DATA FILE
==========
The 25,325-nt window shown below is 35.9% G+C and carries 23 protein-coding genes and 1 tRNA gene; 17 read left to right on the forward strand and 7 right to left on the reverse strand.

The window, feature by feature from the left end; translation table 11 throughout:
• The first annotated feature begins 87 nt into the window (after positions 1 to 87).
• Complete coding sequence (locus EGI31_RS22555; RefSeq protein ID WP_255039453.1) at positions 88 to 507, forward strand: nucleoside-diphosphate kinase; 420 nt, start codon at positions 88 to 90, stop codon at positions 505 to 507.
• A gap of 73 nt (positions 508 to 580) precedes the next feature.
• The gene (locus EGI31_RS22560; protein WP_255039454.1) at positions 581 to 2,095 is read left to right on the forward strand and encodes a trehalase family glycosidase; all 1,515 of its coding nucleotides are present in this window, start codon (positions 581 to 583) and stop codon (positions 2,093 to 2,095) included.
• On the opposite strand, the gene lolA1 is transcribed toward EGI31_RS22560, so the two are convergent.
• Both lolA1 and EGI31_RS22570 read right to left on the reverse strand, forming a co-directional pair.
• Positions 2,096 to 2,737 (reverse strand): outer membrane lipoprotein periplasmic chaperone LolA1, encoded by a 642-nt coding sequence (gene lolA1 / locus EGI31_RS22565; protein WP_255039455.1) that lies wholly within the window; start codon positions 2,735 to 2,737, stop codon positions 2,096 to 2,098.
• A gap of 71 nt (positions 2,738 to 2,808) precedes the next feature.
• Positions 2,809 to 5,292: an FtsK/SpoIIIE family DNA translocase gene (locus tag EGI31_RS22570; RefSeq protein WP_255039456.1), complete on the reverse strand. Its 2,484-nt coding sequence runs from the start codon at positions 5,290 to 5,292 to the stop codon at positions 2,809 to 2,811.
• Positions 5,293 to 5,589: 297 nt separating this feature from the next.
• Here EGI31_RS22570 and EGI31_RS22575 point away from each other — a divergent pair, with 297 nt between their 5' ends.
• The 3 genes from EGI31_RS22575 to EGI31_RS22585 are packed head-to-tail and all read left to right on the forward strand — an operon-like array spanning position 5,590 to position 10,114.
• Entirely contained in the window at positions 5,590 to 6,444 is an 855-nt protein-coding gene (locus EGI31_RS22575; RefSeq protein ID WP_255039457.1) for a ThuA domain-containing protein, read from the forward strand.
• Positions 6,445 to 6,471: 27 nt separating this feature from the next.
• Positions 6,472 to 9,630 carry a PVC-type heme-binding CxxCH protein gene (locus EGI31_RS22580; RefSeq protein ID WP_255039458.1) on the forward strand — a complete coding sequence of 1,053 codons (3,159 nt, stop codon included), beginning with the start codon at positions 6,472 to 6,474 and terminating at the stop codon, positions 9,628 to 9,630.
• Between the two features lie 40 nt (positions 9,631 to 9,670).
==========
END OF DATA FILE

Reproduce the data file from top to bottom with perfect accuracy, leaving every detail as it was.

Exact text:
The 25,325-nt window shown below is 35.9% G+C and carries 23 protein-coding genes and 1 tRNA gene; 17 read left to right on the forward strand and 7 right to left on the reverse strand.

The window, feature by feature from the left end; translation table 11 throughout:
• The first annotated feature begins 87 nt into the window (after positions 1 to 87).
• Complete coding sequence (locus EGI31_RS22555; RefSeq protein ID WP_255039453.1) at positions 88 to 507, forward strand: nucleoside-diphosphate kinase; 420 nt, start codon at positions 88 to 90, stop codon at positions 505 to 507.
• A gap of 73 nt (positions 508 to 580) precedes the next feature.
• The gene (locus EGI31_RS22560; protein WP_255039454.1) at positions 581 to 2,095 is read left to right on the forward strand and encodes a trehalase family glycosidase; all 1,515 of its coding nucleotides are present in this window, start codon (positions 581 to 583) and stop codon (positions 2,093 to 2,095) included.
• On the opposite strand, the gene lolA1 is transcribed toward EGI31_RS22560, so the two are convergent.
• Both lolA1 and EGI31_RS22570 read right to left on the reverse strand, forming a co-directional pair.
• Positions 2,096 to 2,737 (reverse strand): outer membrane lipoprotein periplasmic chaperone LolA1, encoded by a 642-nt coding sequence (gene lolA1 / locus EGI31_RS22565; protein WP_255039455.1) that lies wholly within the window; start codon positions 2,735 to 2,737, stop codon positions 2,096 to 2,098.
• A gap of 71 nt (positions 2,738 to 2,808) precedes the next feature.
• Positions 2,809 to 5,292: an FtsK/SpoIIIE family DNA translocase gene (locus tag EGI31_RS22570; RefSeq protein WP_255039456.1), complete on the reverse strand. Its 2,484-nt coding sequence runs from the start codon at positions 5,290 to 5,292 to the stop codon at positions 2,809 to 2,811.
• Positions 5,293 to 5,589: 297 nt separating this feature from the next.
• Here EGI31_RS22570 and EGI31_RS22575 point away from each other — a divergent pair, with 297 nt between their 5' ends.
• The 3 genes from EGI31_RS22575 to EGI31_RS22585 are packed head-to-tail and all read left to right on the forward strand — an operon-like array spanning position 5,590 to position 10,114.
• Entirely contained in the window at positions 5,590 to 6,444 is an 855-nt protein-coding gene (locus EGI31_RS22575; RefSeq protein ID WP_255039457.1) for a ThuA domain-containing protein, read from the forward strand.
• Positions 6,445 to 6,471: 27 nt separating this feature from the next.
• Positions 6,472 to 9,630 carry a PVC-type heme-binding CxxCH protein gene (locus EGI31_RS22580; RefSeq protein ID WP_255039458.1) on the forward strand — a complete coding sequence of 1,053 codons (3,159 nt, stop codon included), beginning with the start codon at positions 6,472 to 6,474 and terminating at the stop codon, positions 9,628 to 9,630.
• Between the two features lie 40 nt (positions 9,631 to 9,670).